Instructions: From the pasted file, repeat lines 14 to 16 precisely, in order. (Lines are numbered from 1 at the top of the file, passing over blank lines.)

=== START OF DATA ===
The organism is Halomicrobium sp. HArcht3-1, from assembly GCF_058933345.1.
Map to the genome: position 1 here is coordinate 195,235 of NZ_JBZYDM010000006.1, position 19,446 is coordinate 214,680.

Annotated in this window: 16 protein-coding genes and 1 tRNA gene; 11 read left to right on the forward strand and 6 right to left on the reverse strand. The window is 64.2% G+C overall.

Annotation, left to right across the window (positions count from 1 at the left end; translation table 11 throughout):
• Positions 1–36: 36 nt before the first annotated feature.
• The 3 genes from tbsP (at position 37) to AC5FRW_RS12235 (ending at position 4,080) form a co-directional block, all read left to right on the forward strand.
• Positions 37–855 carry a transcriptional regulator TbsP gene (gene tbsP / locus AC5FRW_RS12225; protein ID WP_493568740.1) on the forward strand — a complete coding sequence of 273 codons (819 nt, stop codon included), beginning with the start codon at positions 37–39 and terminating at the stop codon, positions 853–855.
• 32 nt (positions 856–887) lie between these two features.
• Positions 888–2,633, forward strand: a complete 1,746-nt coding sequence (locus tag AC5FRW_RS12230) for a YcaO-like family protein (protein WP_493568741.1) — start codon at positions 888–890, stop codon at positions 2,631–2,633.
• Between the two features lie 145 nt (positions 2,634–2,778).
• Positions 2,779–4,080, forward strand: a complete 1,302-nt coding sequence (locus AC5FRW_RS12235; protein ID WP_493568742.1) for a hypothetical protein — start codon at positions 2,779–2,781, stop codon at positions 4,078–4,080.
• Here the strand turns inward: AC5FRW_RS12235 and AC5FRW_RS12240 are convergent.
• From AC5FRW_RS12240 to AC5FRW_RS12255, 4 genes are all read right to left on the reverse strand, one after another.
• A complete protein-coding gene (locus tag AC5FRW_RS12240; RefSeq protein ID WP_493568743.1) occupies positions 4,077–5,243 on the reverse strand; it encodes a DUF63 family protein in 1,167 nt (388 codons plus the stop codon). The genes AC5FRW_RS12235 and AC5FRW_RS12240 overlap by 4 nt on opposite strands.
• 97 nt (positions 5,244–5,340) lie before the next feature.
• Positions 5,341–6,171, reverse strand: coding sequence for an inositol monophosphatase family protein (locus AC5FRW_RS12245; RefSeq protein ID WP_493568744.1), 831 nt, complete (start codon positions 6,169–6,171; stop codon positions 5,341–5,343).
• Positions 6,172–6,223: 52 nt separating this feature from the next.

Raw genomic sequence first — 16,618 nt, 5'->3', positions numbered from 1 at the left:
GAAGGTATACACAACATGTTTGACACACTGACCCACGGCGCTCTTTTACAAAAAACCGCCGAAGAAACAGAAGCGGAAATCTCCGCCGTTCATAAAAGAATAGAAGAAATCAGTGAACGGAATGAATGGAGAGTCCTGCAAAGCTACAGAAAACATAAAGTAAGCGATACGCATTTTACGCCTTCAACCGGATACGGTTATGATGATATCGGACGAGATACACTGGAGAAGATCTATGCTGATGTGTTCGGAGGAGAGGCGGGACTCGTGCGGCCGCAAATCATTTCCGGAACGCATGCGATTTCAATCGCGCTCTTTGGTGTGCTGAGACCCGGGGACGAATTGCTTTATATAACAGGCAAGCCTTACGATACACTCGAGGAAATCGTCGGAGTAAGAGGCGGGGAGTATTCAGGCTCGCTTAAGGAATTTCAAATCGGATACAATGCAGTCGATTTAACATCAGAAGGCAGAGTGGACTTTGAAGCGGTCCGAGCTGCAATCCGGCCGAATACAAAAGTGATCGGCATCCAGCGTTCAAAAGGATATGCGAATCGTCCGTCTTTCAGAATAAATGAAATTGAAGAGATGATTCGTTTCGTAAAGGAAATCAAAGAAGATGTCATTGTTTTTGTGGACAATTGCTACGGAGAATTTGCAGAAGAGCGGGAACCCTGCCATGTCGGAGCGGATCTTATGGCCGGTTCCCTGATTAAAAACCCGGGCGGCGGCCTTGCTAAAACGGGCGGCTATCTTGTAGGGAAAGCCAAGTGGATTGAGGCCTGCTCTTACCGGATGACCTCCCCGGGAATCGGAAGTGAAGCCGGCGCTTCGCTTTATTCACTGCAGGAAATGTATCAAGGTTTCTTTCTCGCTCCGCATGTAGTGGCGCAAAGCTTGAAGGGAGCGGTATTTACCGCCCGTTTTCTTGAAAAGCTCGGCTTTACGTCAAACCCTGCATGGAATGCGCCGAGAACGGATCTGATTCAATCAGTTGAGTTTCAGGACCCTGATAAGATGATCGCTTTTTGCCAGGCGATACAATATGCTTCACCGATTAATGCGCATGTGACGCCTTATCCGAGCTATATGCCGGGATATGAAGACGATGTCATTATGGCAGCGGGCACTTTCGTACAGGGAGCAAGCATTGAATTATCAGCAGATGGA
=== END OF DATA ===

• A complete protein-coding gene (locus tag AC5FRW_RS12240; RefSeq protein ID WP_493568743.1) occupies positions 4,077–5,243 on the reverse strand; it encodes a DUF63 family protein in 1,167 nt (388 codons plus the stop codon). The genes AC5FRW_RS12235 and AC5FRW_RS12240 overlap by 4 nt on opposite strands.
• 97 nt (positions 5,244–5,340) lie before the next feature.
• Positions 5,341–6,171, reverse strand: coding sequence for an inositol monophosphatase family protein (locus AC5FRW_RS12245; RefSeq protein ID WP_493568744.1), 831 nt, complete (start codon positions 6,169–6,171; stop codon positions 5,341–5,343).